... In 1922, the range of M. tenebricosa was delimited to include states from Maryland in the north to Florida in south along the east coast of the USA and westward from Missouri to Texas. Recent surveys e.g., [53,85] have found them throughout the southeastern US, in agreement with the Metcalf (1922) map. We surveyed red maple street trees in Boston, MA, Queens, NY, Philadelphia, PA, Newark, DE, and Baltimore, MD, along the east coast of the US. ...
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Sleeper species are innocuous native or naturalized species that exhibit invasive characteristics and become pests in response to environmental change. Climate warming is expected to increase arthropod damage in forests, in part, by transforming innocuous herbivores into severe pests: awakening sleeper species. Urban areas are warmer than natural areas due to the urban heat island effect and so the trees and pests in cities already experience temperatures predicted to occur in 50-100 years. We posit that arthropod species that become pests of urban trees are those that benefit from warming and thus should be monitored as potential sleeper species in forests. We illustrate this with two case studies of scale insects that are important pests of urban trees in parts of the US. Melanaspis tenebricosa and Parthenolecanium quercifex are geographically native to the US but take on invasive characteristics such as higher survival and reproduction and become disconnected from natural enemies on urban trees due to the urban heat island effect. This allows them to reach high densities and damage their host trees. Parthenolecanium quercifex density increases up to 12 times on urban willow oaks with just 2 °C of warming due to higher survival and adaptation to warmer temperatures. The urban heat island effect also creates a phenological mismatch between P. quercifex and its parasitoid complex, and so egg production is higher. Melanaspis tenebricosa density can increase 300 times on urban red maples with 2.5 °C of warming. This too is due to direct effects of warmer temperatures on survival and fecundity but M. tenebricosa also benefits from the drought stress incurred by warmer urban trees. These effects combine to increase M. tenebricosa density in forests as well as on urban trees at latitudes higher than its native range. We illustrate how cities provide a unique opportunity to study the complex effects of warming on insect herbivores. Studying pestilent urban species could be a pragmatic approach for identifying and preparing for sleeper species.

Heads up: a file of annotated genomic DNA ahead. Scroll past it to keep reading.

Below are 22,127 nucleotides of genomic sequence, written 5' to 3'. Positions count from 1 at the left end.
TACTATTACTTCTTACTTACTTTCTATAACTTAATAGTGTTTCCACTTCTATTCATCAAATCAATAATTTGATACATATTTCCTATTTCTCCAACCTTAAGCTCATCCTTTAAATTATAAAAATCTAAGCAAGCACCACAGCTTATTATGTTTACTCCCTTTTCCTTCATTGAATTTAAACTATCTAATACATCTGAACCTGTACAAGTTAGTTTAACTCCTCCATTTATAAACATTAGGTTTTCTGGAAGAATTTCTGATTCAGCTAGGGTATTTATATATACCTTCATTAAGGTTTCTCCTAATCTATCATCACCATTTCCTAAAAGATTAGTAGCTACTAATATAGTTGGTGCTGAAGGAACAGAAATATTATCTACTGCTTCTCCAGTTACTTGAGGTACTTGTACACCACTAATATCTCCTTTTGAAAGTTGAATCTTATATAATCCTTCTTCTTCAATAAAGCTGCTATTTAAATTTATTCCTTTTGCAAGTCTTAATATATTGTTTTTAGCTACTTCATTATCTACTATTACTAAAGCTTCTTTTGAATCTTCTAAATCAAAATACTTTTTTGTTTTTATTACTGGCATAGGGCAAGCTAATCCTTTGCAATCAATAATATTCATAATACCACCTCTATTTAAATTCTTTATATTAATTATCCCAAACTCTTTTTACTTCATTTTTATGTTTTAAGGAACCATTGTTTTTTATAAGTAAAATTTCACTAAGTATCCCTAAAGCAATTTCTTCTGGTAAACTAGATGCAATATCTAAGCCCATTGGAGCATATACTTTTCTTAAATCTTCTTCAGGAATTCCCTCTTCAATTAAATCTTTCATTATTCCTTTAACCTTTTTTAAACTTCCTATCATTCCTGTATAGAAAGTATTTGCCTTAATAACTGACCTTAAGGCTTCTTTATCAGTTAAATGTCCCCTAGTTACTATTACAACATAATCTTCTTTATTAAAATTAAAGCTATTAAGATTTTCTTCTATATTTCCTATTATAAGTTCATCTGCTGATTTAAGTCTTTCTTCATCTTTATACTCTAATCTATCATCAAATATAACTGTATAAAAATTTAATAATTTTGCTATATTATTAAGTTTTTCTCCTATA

... Their primary distribution is in the United States, and they have been regularly recorded from Maryland to Florida and west to Texas (Ferris 1941, Johnson and Lyon 1976, Waltman et al. 2016. Gloomy scales are one of the most important ornamental tree pests in the mid-Atlantic and southeast United States (Frank 2019), with greatest densities in the midlatitudes of the eastern U.S. distribution (Just et al. 2018(Just et al. , 2019. The geographic range of gloomy scale is not likely limited by dispersal or host availability, since red maples (Acer rubrum L.; Sapindales: Sapindaceae) and other hosts are nearly ubiquitous. ...